We don’t need Hospitals, we need trees | Shaadaab S. Bakht - GulfToday

We don’t need Hospitals, we need trees

Shaadaab S. Bakht

@ShaadaabSBakht

Shaadaab S. Bakht, who worked for famous Indian dailies The Telegraph, The Pioneer, The Sentinel and wrote political commentaries for Tehelka.com, is Gulf Today’s Executive Editor.

Shaadaab S. Bakht, who worked for famous Indian dailies The Telegraph, The Pioneer, The Sentinel and wrote political commentaries for Tehelka.com, is Gulf Today’s Executive Editor.

TREES

Photo has been used for illustrative purposes.

ON ENVIRONMENT

It used to be such a pleasure when the wind blew. When it blew through thousands of its leaves and dozens of its branches. Its tip was often seen brushing our balcony and its fallen leaves and flowers were often seen pleasantly littering our garage. Women and girls would pluck its flowers for puja. Therefore, I was very upset to discover last month that the tree had been felled by its owner and my neighbour.


He doesn’t know the harm he has done to the environment. He also doesn’t know that good trees are to our health, what good guardians are to our children.

Permit me to tell you about a small town I visited some years ago in West Bengal.


He also doesn’t know that good trees are to our health, what good guardians are to our children


Almost every courtyard in the town had at least a dozen fruit-bearing trees, a sure source of round the year shade, rain during the rains and pleasure to the palate.


It wasn’t like that 15 years ago because there wasn’t enough water. That’s because there wasn’t enough rain. And that’s because there weren’t enough trees.

But the residents didn’t give up. Each one of them played a Greta Thunberg and worked hard to launch a powerful campaign to plant trees and nourish the existing ones.

It did call for an enormous amount of commitment, labour and time, but it worked. Rain, and by association water, isn’t a problem anymore.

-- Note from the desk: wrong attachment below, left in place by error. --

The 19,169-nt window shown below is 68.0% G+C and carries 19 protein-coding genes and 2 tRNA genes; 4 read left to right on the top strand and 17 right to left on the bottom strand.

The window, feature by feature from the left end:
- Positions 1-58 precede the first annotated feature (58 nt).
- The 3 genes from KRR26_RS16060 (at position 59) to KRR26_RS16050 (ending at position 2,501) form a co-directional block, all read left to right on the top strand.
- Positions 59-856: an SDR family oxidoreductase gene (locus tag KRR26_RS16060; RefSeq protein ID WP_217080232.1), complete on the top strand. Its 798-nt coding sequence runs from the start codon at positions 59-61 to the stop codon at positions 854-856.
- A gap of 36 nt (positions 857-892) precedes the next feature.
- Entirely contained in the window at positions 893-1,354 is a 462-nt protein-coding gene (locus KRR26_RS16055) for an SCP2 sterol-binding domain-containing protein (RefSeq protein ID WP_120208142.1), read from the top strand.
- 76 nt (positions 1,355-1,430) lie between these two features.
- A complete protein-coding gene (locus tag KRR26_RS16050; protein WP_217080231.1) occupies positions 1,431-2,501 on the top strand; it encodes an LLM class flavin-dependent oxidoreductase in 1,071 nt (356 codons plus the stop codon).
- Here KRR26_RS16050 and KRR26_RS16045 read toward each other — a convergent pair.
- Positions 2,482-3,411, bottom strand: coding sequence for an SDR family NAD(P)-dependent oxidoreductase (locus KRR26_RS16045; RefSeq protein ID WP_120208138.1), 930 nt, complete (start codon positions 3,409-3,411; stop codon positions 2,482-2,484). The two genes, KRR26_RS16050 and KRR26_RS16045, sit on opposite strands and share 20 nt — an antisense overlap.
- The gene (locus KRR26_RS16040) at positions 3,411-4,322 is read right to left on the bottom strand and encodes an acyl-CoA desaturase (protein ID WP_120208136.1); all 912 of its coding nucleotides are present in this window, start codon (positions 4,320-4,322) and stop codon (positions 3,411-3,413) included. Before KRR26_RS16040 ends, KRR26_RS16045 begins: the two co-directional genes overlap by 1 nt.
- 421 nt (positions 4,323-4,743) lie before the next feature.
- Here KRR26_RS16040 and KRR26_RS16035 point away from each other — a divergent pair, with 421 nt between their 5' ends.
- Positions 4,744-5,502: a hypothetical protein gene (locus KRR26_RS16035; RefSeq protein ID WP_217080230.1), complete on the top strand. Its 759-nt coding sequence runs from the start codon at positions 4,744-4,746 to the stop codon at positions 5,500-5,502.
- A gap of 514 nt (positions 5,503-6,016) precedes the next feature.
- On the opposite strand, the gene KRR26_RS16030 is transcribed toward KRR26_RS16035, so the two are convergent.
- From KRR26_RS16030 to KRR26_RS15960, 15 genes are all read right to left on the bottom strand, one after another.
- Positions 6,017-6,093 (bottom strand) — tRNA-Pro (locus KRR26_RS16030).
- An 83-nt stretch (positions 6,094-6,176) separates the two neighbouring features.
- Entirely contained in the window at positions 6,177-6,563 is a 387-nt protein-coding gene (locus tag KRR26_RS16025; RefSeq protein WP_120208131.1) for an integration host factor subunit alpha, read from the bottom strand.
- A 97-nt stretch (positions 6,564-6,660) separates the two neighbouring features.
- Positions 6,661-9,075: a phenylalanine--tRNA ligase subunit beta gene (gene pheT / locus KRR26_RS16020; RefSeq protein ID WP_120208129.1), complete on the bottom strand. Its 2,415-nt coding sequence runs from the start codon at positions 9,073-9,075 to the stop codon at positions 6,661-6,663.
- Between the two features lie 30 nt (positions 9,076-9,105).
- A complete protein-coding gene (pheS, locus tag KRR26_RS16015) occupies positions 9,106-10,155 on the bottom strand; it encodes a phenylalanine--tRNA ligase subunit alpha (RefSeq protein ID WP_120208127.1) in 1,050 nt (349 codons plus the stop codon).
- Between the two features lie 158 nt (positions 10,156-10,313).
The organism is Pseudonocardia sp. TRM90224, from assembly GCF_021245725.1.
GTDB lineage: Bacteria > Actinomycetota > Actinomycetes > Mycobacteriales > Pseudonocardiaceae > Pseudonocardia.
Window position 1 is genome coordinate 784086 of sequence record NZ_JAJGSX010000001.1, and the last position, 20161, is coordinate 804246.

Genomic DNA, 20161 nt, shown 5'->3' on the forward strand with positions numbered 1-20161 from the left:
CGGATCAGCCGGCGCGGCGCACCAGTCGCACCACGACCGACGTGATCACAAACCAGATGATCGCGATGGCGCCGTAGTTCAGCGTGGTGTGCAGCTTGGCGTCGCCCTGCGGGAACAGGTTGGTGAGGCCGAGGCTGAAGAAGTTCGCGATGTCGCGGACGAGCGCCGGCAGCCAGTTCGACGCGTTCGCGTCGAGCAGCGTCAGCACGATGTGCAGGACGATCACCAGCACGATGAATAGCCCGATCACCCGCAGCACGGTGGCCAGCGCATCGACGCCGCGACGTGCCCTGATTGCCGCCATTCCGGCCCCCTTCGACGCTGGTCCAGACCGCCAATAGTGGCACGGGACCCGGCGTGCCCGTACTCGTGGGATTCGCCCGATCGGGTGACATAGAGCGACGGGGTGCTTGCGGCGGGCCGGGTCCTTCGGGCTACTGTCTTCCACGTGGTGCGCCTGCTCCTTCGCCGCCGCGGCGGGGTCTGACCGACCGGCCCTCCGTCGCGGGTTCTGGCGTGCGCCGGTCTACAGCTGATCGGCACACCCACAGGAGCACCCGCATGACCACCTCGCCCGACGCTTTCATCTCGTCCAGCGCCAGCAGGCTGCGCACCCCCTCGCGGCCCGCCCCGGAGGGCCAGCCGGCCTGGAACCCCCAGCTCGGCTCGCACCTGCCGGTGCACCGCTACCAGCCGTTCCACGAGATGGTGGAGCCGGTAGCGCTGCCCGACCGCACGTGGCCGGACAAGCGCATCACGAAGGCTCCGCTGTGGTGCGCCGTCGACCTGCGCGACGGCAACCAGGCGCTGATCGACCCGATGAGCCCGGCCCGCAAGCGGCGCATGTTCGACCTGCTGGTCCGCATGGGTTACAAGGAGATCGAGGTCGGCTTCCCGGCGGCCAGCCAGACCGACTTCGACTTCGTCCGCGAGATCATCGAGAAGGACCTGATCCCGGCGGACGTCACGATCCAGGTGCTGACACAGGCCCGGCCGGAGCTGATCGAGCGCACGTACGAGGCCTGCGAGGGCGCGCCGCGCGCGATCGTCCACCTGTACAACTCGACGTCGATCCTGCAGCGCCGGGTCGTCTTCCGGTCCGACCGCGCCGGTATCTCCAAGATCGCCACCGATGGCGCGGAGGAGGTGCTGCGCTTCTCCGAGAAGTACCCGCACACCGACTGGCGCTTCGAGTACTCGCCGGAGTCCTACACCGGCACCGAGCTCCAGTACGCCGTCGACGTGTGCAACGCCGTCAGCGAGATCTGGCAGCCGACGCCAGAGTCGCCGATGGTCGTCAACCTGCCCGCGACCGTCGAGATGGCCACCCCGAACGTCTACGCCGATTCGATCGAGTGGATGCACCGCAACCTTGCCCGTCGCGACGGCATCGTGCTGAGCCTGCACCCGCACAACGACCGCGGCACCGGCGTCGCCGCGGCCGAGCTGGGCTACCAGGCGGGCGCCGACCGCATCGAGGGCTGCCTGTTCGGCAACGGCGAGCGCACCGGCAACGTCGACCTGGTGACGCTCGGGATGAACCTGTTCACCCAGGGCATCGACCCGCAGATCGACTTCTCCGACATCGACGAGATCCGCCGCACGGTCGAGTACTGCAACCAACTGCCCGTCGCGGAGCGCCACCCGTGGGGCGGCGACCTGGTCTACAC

The effort had to pay off. Because the desire for change was from within. And not an initiative launched by people, whose lives begin and end in ballot boxes, and whose genius lies in refashioning rhetoric.

It was winter and so soothing that I felt I was almost in a cloud-cuckoo-land.

One morning I decided to visit the railway station because that is where the action is in county towns.

On both sides of the avenue I took were beautifully done-up houses. Some of their courtyards played host to breathtaking gardens, some to cars, some to cows and goats and hens and ducks, some to taps, where clothes were being washed. And the refreshing scenario could be attributed to one single factor: plenty of clean water. It was flowing in huge jets from taps. The homes had wells too.

The stylish households, I could see, had placed garden chairs and even umbrellas among coconut and mango trees. My host had done the same.

On reaching the station market I could see a row of fishermen soliciting customers. But the loudest were the vegetable vendors telling us emphatically how fresh and nutritive their items were. Again, we had to source that to an enviable irrigation system.

Well, let’s do what the town did and not wait for the Thunbergs to arrive.

 

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